Huber: Indy Has 'Urgent Mobility Problem'

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Michael Huber is CEO of the Indy Chamber. Michael Huber is CEO of the Indy Chamber.
INDIANAPOLIS -

As the Indianapolis City-County Council weighs whether or not to put a mass transit plan on the November ballot, the president of the Indy Chamber says the economic stakes for the region's future are extremely high. In an interview on Inside INdiana Business Television, Michael Huber said, without robust mass transit options, Indianapolis is at a competitive disadvantage. "We have a very urgent workforce mobility problem in Indianapolis compared to cities that we compete with every day," said Huber. “We just do a poor job of getting people to work."

The Indy Chamber is among a coalition of business and community organizations advocating for the Marion County Transit Plan to be placed on the November ballot. The plan calls for a major expansion of bus and bus rapid transit lines and would be funded by a 0.25 percent income tax increase in Marion County.

Proposition 145 would allow for the build out of what could be an $800 million transit system and four high speed bus lines.

Construction of the first phase of the Red Line is expected to begin next year, pending a $75 million "small starts" grant included in President Barack Obama’s proposed 2017 budget.

The initial stretch of the Red Line would run approximately 14 miles between the Broad Ripple area and University of Indianapolis campus. "What's exciting about Proposition 145, from a Marion County perspective, is it allows us to build out that full system," said Huber. "It's going to triple the number of residents within a five minute walk of frequent mass transit service, it’s really exciting."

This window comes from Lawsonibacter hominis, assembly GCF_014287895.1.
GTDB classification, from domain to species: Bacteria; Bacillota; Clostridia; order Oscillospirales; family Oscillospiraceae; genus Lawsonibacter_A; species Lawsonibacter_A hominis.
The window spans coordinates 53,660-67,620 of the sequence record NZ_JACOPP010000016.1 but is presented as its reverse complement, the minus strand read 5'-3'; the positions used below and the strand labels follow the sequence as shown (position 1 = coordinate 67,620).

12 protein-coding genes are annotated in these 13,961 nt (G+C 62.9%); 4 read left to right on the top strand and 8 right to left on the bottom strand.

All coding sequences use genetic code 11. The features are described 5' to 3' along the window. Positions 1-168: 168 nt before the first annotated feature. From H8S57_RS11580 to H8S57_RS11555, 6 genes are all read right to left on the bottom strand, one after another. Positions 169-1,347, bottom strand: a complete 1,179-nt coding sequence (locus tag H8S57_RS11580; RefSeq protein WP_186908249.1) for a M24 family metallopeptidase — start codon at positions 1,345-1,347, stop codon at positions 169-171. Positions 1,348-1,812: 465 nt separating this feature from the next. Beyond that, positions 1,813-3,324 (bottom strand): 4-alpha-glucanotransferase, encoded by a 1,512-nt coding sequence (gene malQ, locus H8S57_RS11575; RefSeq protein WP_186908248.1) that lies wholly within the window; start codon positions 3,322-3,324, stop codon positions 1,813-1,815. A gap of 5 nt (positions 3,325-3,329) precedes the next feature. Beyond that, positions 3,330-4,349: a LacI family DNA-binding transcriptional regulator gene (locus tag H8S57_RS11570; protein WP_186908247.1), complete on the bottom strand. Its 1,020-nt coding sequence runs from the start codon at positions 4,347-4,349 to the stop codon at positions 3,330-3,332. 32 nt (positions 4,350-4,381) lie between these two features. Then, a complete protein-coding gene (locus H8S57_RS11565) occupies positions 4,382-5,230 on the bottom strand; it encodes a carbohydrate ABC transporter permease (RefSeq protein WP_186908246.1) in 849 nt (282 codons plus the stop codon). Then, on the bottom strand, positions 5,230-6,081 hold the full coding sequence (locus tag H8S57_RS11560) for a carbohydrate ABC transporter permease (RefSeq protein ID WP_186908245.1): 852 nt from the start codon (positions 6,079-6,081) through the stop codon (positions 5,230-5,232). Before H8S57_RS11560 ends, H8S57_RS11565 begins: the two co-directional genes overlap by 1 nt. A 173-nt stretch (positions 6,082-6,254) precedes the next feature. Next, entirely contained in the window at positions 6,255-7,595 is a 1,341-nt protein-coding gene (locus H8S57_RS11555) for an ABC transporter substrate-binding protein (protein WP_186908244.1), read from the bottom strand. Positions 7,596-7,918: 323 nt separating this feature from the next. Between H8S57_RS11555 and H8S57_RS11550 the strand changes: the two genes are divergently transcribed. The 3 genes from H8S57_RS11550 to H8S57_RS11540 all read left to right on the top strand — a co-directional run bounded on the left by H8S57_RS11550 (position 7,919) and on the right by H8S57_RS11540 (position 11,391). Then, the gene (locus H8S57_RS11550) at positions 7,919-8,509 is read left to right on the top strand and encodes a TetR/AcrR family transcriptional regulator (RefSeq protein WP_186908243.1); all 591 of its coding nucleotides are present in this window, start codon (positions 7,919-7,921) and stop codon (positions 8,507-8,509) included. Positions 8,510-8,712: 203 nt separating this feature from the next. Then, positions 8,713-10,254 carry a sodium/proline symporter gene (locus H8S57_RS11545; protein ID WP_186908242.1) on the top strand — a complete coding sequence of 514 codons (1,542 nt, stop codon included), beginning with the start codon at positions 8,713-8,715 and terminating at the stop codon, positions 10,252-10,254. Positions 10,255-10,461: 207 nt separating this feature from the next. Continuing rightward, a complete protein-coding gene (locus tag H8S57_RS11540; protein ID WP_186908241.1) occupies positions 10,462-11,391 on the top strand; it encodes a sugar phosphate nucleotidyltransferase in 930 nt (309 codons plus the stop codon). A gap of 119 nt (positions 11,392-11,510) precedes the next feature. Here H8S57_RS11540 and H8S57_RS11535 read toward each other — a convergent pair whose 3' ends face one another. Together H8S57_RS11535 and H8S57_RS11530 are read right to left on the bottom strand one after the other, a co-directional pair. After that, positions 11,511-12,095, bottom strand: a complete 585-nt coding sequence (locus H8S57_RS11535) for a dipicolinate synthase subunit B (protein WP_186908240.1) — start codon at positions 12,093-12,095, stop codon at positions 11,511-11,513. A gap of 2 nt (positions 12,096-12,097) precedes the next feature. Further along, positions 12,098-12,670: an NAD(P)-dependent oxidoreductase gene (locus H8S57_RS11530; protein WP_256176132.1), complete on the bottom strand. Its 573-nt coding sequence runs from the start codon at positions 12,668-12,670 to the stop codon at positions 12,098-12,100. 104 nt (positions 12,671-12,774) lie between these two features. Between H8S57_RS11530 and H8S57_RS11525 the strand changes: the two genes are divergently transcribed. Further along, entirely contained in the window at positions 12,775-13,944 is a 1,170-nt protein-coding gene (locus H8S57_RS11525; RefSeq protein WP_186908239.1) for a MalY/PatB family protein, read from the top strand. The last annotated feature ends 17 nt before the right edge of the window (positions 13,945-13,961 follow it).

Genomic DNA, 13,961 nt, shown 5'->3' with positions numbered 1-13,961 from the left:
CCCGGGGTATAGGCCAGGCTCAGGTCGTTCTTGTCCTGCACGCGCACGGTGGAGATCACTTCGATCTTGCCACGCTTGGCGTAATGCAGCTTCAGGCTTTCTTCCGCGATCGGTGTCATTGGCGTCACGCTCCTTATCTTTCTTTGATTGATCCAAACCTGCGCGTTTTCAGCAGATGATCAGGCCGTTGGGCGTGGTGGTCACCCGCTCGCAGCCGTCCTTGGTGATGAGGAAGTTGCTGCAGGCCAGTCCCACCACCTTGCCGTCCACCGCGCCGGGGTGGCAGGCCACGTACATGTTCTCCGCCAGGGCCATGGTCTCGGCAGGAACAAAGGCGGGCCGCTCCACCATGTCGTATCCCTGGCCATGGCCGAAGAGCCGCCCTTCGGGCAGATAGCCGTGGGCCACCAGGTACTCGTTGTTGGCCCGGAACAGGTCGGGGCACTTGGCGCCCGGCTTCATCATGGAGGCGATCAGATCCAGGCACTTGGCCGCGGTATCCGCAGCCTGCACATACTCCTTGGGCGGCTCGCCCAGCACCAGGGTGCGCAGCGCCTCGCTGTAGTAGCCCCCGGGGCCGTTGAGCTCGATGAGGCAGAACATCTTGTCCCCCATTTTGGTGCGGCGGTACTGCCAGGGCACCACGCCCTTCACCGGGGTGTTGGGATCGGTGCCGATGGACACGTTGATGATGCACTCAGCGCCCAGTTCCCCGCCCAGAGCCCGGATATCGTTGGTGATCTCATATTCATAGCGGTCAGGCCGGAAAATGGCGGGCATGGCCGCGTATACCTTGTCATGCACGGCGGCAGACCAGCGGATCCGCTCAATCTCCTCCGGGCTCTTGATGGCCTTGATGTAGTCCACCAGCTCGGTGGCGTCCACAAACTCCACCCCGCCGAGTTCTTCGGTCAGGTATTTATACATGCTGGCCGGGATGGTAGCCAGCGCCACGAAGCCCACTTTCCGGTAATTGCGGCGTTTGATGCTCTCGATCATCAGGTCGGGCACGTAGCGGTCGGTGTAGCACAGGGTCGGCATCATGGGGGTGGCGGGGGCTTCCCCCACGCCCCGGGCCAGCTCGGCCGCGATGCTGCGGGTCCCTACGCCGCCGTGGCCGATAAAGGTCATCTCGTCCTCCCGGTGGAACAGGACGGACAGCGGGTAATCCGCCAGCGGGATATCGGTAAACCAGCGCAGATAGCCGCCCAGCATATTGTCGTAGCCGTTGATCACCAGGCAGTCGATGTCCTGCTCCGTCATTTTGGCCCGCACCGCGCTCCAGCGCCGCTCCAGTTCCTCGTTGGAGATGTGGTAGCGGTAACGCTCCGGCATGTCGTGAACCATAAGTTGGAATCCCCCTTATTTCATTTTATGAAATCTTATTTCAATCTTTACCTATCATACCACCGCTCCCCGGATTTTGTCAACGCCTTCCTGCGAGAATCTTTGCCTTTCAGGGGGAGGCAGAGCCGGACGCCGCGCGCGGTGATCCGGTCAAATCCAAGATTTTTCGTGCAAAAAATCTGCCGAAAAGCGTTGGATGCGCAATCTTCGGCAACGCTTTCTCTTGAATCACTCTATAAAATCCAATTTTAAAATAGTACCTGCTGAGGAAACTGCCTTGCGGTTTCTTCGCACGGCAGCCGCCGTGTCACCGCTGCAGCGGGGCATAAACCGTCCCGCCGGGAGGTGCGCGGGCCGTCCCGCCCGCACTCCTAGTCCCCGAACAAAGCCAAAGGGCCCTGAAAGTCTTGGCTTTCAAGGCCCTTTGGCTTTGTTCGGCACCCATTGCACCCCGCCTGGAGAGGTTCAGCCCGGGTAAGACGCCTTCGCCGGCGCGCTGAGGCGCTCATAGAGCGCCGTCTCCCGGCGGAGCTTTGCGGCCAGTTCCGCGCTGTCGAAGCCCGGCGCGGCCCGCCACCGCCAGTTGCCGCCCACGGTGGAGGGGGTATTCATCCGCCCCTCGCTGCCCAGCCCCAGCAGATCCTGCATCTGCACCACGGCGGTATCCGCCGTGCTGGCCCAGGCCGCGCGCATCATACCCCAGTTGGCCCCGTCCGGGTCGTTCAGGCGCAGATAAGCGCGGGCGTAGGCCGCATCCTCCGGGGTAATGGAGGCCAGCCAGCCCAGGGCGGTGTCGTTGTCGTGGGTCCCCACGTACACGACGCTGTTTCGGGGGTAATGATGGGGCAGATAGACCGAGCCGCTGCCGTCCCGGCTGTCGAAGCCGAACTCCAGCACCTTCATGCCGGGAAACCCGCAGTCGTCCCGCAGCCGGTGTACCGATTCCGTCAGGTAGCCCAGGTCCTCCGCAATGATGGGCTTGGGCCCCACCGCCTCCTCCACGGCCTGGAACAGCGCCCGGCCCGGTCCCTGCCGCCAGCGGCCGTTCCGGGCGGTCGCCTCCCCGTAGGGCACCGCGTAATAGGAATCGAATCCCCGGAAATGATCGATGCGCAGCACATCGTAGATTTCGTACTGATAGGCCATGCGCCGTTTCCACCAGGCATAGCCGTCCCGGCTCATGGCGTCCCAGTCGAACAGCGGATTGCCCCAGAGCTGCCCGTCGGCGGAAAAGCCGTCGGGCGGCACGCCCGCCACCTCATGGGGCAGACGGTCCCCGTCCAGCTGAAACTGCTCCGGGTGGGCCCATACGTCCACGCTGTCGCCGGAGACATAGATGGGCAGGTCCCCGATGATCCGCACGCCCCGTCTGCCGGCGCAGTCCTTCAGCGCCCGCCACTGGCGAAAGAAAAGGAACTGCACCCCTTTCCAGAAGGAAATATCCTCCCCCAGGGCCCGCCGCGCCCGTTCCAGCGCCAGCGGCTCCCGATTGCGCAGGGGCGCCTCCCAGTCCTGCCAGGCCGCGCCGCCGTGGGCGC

Transportation, business and community leaders have been eyeing a comprehensive mass transit plan in the Indianapolis region for more than a decade. If the issue makes it on ballot, Huber and other mass transit supporters say will need to make the case for why it’s important. "Cities that we compete with every day, Nashville, Charlotte, Denver, have invested more, especially recently, in mass transit," said Huber. "Competitive cities in the future have to provide more options to their workers and residents than just the car."

While a mass transit referendum has bipartisan support on the council, it faces opposition from some businesses and residents along proposed routes and from those who oppose increasing taxes.

The council could vote on putting the issue on the ballot in early May.

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